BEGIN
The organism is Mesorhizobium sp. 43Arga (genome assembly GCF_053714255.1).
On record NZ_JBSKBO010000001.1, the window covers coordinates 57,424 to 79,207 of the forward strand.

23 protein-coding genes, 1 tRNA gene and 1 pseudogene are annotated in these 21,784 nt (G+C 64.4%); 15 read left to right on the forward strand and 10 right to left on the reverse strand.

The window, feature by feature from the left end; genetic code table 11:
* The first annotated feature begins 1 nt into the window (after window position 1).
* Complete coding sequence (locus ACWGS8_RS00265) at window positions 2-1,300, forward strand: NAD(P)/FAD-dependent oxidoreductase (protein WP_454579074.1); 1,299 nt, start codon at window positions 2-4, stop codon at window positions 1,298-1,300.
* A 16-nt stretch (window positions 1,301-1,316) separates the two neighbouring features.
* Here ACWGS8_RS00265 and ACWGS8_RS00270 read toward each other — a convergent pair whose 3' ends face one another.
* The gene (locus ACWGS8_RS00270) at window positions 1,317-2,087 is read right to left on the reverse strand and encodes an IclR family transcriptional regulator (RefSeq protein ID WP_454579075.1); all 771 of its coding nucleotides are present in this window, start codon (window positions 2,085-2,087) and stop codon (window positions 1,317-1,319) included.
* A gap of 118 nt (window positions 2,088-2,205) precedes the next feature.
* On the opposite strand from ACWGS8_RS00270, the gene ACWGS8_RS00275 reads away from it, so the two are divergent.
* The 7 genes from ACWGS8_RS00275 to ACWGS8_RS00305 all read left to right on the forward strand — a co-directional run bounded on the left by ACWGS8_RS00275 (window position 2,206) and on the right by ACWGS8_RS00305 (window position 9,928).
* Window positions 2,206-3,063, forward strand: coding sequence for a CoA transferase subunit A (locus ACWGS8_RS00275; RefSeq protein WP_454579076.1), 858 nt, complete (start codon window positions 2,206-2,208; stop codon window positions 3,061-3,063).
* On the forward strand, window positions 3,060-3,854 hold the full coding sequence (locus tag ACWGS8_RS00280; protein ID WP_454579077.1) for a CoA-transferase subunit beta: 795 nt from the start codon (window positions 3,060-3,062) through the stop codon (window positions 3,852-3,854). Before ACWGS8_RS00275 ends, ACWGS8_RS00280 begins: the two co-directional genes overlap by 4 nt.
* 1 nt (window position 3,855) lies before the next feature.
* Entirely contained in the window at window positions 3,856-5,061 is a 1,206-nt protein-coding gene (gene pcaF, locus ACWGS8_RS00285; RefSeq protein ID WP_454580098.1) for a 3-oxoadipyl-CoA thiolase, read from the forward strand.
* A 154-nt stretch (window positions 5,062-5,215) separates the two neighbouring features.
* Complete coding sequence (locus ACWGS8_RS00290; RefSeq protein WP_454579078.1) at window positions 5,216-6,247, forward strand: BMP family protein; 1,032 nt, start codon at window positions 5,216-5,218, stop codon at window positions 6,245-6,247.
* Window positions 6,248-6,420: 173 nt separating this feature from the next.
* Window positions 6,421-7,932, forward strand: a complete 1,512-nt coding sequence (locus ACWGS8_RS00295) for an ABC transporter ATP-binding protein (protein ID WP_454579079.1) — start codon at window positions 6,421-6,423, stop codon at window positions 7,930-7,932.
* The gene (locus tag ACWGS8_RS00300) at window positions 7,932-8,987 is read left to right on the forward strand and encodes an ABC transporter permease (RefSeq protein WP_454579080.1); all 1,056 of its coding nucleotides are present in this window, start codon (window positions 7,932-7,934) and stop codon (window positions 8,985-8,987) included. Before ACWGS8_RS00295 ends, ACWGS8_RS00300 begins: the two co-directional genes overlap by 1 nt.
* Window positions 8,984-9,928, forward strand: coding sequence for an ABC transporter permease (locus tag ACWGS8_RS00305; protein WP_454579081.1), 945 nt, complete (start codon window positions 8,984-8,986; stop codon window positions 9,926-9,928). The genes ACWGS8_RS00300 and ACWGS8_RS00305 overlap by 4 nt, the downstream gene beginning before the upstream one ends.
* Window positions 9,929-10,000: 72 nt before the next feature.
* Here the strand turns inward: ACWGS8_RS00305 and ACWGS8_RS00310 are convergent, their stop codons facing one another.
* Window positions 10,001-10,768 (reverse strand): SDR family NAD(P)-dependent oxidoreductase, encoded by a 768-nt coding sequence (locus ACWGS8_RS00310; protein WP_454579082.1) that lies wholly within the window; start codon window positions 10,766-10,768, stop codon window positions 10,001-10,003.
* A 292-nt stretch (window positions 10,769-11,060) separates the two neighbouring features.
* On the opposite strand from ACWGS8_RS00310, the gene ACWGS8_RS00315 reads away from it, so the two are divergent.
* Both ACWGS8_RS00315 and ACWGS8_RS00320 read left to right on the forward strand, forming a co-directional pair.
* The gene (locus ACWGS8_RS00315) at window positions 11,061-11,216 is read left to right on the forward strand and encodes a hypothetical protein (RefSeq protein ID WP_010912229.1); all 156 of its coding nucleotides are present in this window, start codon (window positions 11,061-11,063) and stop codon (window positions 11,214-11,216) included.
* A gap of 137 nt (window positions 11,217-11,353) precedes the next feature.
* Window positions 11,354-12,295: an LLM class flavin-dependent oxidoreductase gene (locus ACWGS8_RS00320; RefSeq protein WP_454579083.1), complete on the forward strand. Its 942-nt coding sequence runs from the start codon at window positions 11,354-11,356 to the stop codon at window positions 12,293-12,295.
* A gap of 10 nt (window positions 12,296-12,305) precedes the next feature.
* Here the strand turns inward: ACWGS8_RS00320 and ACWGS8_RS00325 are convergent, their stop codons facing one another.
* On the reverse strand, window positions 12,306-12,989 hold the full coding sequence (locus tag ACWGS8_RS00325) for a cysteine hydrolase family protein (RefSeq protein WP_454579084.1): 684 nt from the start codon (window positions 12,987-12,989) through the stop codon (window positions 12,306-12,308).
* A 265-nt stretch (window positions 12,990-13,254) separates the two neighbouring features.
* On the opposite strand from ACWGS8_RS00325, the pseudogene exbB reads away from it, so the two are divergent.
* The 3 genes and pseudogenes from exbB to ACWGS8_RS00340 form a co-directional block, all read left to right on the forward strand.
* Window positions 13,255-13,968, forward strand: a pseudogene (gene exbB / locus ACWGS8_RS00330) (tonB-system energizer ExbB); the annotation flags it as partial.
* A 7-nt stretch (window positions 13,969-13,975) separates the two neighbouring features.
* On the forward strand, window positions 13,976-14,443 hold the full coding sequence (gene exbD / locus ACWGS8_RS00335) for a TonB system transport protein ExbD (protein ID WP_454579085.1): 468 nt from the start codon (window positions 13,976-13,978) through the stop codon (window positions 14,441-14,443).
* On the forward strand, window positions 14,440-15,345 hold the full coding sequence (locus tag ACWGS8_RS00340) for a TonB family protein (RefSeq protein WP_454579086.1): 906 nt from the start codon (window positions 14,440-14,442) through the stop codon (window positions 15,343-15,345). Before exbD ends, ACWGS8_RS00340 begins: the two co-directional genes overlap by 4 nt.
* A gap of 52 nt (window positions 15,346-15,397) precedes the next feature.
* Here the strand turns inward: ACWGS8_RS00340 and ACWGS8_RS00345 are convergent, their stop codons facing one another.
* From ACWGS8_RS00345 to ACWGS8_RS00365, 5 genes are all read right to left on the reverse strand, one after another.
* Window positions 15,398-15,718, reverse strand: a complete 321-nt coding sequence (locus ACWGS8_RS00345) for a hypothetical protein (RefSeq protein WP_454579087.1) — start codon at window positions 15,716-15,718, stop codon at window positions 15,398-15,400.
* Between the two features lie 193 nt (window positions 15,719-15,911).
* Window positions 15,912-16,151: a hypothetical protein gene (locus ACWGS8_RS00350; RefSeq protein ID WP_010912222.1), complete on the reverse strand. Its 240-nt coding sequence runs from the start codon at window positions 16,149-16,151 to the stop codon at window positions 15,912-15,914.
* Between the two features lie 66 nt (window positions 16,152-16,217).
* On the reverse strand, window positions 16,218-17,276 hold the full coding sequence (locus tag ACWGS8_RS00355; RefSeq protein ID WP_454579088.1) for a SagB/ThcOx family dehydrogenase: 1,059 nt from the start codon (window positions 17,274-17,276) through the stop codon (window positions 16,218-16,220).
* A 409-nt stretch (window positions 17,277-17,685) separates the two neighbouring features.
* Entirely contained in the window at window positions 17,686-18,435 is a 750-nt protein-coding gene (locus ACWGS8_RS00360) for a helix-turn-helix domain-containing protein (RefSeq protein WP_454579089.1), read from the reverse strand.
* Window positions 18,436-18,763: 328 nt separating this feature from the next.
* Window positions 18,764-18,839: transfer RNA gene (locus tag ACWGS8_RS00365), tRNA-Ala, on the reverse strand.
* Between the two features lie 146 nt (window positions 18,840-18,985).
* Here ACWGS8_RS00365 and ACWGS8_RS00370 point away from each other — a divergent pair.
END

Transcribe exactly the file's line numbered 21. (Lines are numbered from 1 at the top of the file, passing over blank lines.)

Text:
* The gene (locus tag ACWGS8_RS00300) at window positions 7,932-8,987 is read left to right on the forward strand and encodes an ABC transporter permease (RefSeq protein WP_454579080.1); all 1,056 of its coding nucleotides are present in this window, start codon (window positions 7,932-7,934) and stop codon (window positions 8,985-8,987) included. Before ACWGS8_RS00295 ends, ACWGS8_RS00300 begins: the two co-directional genes overlap by 1 nt.